... need not assure you that no dastardly fears, no feelings of base compliance, dictated the position thus taken by them. Such motives to action neither became them nor those whom they represented. It was because of generous faith and earnest sympathy, of ties which no distance of time or space, and no difference of institutions can weaken; which in our fathers' days and our own led our heroes to hazard all for all, and at Guilford Court House, and Eutaw, and at Erie, with desperate valor to snatch victory for our ...
— A Report of the Debates and Proceedings in the Secret Sessions of the Conference Convention • Lucius Eugene Chittenden

... of Kashmir. Water buffalo, An ungainly and "sneevish" beast beloved of Gujars and nobody else. Weights 2 lbs. (English)1 seer. 40 seers 1 maund. Wood carving, Wular, Means "cave". The largest lake in India, being 12-1/2 x 5 miles in average extent. In floods it covers much extra space. Wych hazel, See Kilta. ...
— A Holiday in the Happy Valley with Pen and Pencil • T. R. Swinburne

... the day, was preparing to relax himself upon the flute. The orchestra was gathered together; the audience was seated; the concerto began. And then the sounds of beauty flowed and trembled, and seemed, for a little space, to triumph over the pains of living and the hard hearts of men; and the royal master poured out his skill in some long and elaborate cadenza, and the adagio came, the marvellous adagio, and the conqueror of Rossbach drew tears from the author of Candide. ...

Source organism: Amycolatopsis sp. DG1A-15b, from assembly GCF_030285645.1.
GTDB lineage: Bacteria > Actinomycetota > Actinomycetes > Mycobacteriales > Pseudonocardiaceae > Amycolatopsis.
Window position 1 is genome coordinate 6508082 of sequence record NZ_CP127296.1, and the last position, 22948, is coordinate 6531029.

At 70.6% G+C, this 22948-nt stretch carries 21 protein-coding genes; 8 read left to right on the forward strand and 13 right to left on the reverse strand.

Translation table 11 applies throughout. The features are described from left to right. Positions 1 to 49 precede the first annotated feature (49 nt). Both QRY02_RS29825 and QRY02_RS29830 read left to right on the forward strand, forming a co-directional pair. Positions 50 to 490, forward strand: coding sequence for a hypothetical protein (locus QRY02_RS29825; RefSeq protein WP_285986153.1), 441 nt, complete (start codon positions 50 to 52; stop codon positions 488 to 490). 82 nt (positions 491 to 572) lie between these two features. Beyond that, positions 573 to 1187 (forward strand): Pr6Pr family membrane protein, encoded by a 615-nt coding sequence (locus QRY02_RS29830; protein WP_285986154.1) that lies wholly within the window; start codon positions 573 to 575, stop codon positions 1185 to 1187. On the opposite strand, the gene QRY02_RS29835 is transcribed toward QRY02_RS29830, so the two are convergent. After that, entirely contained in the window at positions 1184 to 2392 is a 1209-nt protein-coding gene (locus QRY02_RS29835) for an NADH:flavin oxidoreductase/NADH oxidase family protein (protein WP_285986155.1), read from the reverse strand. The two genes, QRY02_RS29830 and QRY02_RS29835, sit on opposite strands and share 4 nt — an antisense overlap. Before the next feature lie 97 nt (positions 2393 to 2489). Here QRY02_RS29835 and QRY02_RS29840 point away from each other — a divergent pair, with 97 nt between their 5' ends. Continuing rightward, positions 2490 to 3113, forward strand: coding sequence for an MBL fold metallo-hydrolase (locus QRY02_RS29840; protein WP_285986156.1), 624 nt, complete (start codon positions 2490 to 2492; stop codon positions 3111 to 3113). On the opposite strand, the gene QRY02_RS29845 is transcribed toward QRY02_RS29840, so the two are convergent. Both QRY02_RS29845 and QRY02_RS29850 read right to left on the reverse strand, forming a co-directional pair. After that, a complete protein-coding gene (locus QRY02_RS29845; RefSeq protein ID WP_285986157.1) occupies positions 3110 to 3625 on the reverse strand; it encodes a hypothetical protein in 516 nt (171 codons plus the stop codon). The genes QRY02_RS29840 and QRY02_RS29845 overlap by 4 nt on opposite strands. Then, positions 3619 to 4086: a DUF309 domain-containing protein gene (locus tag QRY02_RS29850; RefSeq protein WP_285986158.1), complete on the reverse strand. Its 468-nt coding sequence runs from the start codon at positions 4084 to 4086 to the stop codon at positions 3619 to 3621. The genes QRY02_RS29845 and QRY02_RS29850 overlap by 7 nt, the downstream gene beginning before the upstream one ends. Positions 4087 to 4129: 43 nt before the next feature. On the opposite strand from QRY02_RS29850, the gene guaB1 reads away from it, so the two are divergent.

— Books and Characters - French and English • Lytton Strachey

... problem, for he was wrestling with General von Buelow to hold the southern edge of the Sezanne Plateau, while General von Hausen's Saxon Army was trying to turn his right flank. A violent attack, which, for the space of over two hours seemed likely to succeed, was launched by the Duke of Wuerttemberg against General Langle and the Fourth Army. The attack was repelled, but the French losses were proportionately great. There could ...
— The Story of the Great War, Volume II (of VIII) - History of the European War from Official Sources • Various

... we space we would fain quote page after page. All we have room to say is, get it for your boys and girls to read for themselves, and if they can't do that read it ...
— Tales of Daring and Danger • George Alfred Henty

... there is a rent in the veil. Without an inkling of when it is to happen or what is to be revealed, those mists of infinite softness part asunder for a space. The traveller is told to look. He raises his eyes but sees nothing. He throws back his head to look higher. Then indeed he sees, and as he sees he gasps. For a moment the current of his being comes ...